friends-cast-tease-today-16021010. Sillygameslistsquizzes.com: What possible interest would I have in 10 concerts you saw, and one you didn’t? Nor could I possibly care what “Friends” character, or “Survivor” character, or “Golden Girl” character you most resemble. Take those quizzes if they make you happy. Broadcast the results to friends and strangers alike. I won’t call you mindless sheep. (I can assure you with near certainty, though, that Bea Arthur would never have taken part in such time-wasting frivolity. Rue McClanahan? Oh she definitely would have. Estelle Getty? I’m guessing, she would start them, but get cranky halfway through and give up. Betty White, I’m quite sure, would only take part in them rarely, and in moderation

Conclusion: That’s it. That’s all I ask. Just a few little drainage points through which much of the trite, self-aggrandizing, look-at-me, time-waster posts could exit the stream that becomes my Facebook page.

I’m not asking you, personally, to refrain from anything. I’m just asking Facebook to fix it, or make it a little better, because I know Facebook cares about me (it has told me so) and I know it has all the answers — buried though they may be in the murky, often smothering, depths of its vast wasteland of content.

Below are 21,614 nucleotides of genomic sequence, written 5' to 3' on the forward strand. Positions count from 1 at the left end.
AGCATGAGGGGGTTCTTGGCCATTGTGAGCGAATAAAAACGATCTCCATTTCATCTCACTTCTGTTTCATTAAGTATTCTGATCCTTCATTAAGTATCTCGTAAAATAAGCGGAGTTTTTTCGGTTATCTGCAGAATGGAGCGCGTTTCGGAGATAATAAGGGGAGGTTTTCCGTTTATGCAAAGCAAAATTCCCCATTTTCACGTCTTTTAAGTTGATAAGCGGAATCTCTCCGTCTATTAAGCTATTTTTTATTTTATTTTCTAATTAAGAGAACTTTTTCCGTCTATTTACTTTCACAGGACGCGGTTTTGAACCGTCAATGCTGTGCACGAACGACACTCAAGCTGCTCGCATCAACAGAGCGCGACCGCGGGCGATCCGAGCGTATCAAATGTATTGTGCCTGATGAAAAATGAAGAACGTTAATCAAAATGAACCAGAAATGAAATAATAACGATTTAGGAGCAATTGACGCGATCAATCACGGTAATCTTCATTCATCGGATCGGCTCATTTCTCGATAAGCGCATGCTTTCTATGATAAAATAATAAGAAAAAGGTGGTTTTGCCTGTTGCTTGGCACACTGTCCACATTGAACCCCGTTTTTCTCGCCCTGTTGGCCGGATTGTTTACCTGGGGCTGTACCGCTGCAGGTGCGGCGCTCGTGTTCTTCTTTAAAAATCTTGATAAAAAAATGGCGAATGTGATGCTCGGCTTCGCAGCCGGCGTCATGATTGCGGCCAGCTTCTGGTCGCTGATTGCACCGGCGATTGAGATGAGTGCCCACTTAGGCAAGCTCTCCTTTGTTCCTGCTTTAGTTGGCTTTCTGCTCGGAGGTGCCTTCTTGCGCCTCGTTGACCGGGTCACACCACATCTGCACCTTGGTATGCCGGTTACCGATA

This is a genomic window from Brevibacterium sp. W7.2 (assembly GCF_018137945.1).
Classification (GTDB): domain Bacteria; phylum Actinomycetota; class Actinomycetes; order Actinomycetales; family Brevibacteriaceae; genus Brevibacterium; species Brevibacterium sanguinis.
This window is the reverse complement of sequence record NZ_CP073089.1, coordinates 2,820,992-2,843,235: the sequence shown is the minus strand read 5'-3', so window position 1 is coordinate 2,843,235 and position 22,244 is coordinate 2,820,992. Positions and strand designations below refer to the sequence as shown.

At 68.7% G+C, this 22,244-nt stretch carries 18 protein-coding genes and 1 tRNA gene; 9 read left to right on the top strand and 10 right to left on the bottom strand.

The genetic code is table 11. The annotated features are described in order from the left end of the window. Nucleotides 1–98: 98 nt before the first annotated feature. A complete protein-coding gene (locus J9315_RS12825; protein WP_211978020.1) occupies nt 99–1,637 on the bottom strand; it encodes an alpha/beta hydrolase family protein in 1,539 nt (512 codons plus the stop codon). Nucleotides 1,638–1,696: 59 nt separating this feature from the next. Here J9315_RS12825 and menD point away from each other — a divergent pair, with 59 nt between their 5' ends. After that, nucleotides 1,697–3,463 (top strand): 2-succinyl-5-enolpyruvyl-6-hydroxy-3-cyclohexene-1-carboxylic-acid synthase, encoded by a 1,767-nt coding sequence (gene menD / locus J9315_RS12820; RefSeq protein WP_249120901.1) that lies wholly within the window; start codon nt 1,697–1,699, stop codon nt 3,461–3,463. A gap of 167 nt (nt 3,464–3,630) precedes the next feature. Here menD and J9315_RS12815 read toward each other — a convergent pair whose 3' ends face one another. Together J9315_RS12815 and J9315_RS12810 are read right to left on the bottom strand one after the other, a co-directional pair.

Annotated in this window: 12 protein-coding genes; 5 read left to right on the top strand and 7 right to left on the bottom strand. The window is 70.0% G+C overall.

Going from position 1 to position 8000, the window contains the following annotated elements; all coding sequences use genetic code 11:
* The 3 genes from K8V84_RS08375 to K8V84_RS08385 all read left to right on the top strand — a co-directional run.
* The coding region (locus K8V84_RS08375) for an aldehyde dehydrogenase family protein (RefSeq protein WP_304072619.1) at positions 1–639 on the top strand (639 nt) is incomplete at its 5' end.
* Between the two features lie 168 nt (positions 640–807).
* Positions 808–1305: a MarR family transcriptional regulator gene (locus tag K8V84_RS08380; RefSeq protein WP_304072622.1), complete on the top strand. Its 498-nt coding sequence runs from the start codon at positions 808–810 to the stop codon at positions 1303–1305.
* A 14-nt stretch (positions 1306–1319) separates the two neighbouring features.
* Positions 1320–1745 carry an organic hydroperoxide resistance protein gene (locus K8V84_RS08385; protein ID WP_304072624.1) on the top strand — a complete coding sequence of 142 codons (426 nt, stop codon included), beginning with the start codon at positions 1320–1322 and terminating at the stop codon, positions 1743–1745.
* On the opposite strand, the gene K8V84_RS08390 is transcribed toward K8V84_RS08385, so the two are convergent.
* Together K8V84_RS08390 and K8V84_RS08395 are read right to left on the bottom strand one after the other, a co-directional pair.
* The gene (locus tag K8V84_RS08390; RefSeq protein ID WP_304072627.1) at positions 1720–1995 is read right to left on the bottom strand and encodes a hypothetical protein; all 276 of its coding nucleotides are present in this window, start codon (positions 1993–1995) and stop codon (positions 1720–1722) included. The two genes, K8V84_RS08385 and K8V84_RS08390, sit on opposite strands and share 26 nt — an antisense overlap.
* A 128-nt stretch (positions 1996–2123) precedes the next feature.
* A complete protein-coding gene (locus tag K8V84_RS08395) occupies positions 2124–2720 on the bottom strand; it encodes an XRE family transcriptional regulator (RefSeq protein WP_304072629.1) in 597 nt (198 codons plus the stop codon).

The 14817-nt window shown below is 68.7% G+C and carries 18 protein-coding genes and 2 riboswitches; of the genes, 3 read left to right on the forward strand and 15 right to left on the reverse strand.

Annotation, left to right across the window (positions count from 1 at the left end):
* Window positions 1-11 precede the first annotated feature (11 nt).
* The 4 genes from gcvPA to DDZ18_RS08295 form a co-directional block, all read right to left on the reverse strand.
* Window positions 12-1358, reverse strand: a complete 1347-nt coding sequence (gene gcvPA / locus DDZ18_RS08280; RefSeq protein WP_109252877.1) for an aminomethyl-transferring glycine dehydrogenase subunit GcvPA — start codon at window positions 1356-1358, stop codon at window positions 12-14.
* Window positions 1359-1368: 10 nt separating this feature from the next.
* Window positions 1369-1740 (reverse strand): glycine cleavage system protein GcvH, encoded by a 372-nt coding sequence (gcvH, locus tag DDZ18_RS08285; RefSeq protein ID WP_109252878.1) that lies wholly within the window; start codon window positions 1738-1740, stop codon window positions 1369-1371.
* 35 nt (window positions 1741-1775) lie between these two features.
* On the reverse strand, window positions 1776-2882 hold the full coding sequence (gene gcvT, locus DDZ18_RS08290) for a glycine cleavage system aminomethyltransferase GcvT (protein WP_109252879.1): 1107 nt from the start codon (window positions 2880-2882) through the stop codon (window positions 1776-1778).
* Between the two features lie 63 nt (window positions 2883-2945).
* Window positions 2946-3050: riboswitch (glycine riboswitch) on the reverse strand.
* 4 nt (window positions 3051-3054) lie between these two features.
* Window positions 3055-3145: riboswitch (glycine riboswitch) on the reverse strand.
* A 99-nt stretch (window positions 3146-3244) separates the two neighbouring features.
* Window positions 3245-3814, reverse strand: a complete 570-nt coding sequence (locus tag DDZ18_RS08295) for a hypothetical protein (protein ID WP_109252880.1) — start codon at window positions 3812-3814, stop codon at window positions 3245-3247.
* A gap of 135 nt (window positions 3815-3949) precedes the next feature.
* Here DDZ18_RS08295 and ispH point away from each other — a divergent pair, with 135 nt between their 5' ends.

A modern day Dr. Frankenstein?

A controversial neurosurgeon in Italy said this week that he and his fellow researchers may be able to conduct the first human head transplant next year.

We suggest they start with their own.

Dr. Sergio Canavero has been compared to Dr. Frankenstein, and called a nut, but that hasn’t stopped him and members of his consortium — from China, South Korea and the U.S. — from severing the spinal cord of the beagle above (just so they could try to reattach it) and doing the same with numerous mice.

If that’s not weird enough, Canavero and team say that before they attempt a head transplant on a live human, they will conduct some experiments on human corpses, and then reanimate them with electricity to test his technique.

We can only assume they will do so in the basement laboratory of a castle, during a thunderstorm.

canaveroCanavero is director of the Turin Advanced Neuromodulation Group. He released three papers this week, and the video above, showing how he and his collaborators had successfully reattached the spinal cords of the dog and several mice.

Canavero also claims that researchers led by Xiaoping Ren at Harbin Medical University have already performed a head transplant on a monkey – connecting up the blood supply between the head and the new body.

Canavero’s short term goal is to successfully transplant a human head. His long term goal, he admits, “is immortality.”

What’s an acceptable number of dogs to torture in a quest of that nature?

We’d say none.